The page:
The English actress talks to ET about starring in the true-crime Britbox series and her upcoming role in 'The Crown.'
Longtime screen and stage actress Imelda Staunton is no stranger to iconic roles, from her celebrated performance as the Baker’s Wife in the West End production of Into the Woods to her Oscar-nominated turn as a working-class woman who performs illegal abortions in Vera Drake. She’s also conjured up evil as Dolores Umbridge in the Harry Potter films and most recently reunited with Maggie Smith to slug it out as Lady Bagshaw in the Downton Abbey film.
In January, it was confirmed that the 64-year-old actress will take over as Queen Elizabeth II in the fifth and final season of The Crown, which will easily be her most iconic role yet. Staunton will replace Olivia Coleman, who makes her final appearance as the Queen in the upcoming fourth season of the historical Netflix drama.
“I’m greatly honored,” Staunton tells ET about being approached by creator Peter Morgan and his team to complete “the last lap” of the series and finish out what Coleman and Claire Foy before her started in the first four seasons. “I don’t want to let the air go out of the balloon and I really have to bring it home. I would love to do that for all the people who have gone before me.”
At the time of our conversation, The Crown just finished production on season four before “the world has gone upside down,” she says of the coronavirus outbreak that has halted production on film and TV. And while she hasn’t seen any scripts, she is in the midst of her own research into the Queen, especially now that she has extra time at home.
In the meantime, fans can get their fill of Staunton, who appears in two new British series debuting in May. The first is Trying, a relationship comedy, on Apple TV+ and the other is the limited true-crime drama, A Confession, coming to the streaming platform Britbox after first airing in England.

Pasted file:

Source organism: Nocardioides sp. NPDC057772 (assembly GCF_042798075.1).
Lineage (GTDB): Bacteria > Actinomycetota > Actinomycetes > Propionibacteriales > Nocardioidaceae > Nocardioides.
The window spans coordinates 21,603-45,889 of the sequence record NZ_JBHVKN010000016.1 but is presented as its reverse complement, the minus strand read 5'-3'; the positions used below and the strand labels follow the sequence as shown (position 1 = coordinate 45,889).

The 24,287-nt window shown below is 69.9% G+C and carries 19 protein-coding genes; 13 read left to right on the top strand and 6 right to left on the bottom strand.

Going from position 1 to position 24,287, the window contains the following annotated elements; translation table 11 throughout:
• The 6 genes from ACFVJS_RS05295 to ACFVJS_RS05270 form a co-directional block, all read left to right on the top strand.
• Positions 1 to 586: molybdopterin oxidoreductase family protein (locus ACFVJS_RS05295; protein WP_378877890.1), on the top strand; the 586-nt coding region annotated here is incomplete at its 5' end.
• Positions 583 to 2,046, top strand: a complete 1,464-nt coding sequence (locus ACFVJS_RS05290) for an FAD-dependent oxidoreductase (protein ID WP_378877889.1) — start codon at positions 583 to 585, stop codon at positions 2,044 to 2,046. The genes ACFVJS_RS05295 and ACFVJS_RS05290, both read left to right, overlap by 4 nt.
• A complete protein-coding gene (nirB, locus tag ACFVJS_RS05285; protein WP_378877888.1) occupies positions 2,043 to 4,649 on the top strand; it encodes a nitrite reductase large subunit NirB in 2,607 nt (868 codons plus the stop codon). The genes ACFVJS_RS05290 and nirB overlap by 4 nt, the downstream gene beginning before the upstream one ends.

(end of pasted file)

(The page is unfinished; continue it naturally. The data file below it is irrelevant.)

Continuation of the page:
The latter tells the story of Detective Superintendent Steve Fulcher’s (Martin Freeman) efforts to catch the killer of 22-year-old Sian O'Callaghan who first disappeared in March 2011. Meanwhile, Karen Edwards (Staunton) watches as Elaine O’Callaghan’s (Siobhan Finneran) search for her missing daughter reminds of her own efforts to find her 20-year-old daughter who disappeared eight years prior.
The series recounts the unbelievable coincidences and even more shocking complications that unfold as both families’ lives become intertwined when it becomes clear the same man is behind the disappearances of both young women. While the story sees justice for some, not all were satisfied with how Fulcher handled the case, leading to even more unexpected twists.
“It’s a heartbreaking story,” says Staunton, who was initially unaware of the crimes until she signed onto the series. But once she learned of it, she felt it was important that this tragedy was told -- and “told with great intelligence and sensitivity,” she adds.
Helping the actress cut through the headlines and be true to Edwards’ experiences was the fact that Staunton got to sit down with the mother for several hours, “observing the things she was saying,” Staunton says, adding that “my job is to get the essence of this woman.”
And what’s seen on screen is a harrowing performance as Staunton captures a decade of this woman’s life “that was fueled by utter grief and anger,” which can be seen in an exclusive preview of the premiere episode in the video below.
While Staunton admittedly doesn’t normally seek out true-crime series as something she watches at home -- she happens to like documentaries and series about gardening -- the actress credits this current “golden age” of TV that has allowed for shows like A Confession to be made.
“There’s so much wonderful stuff being made and written. I feel very grateful that I've been in this particular piece and able to get this story out there,” Staunton says.
A Confession is available to stream Tuesday, May 12 on Britbox.
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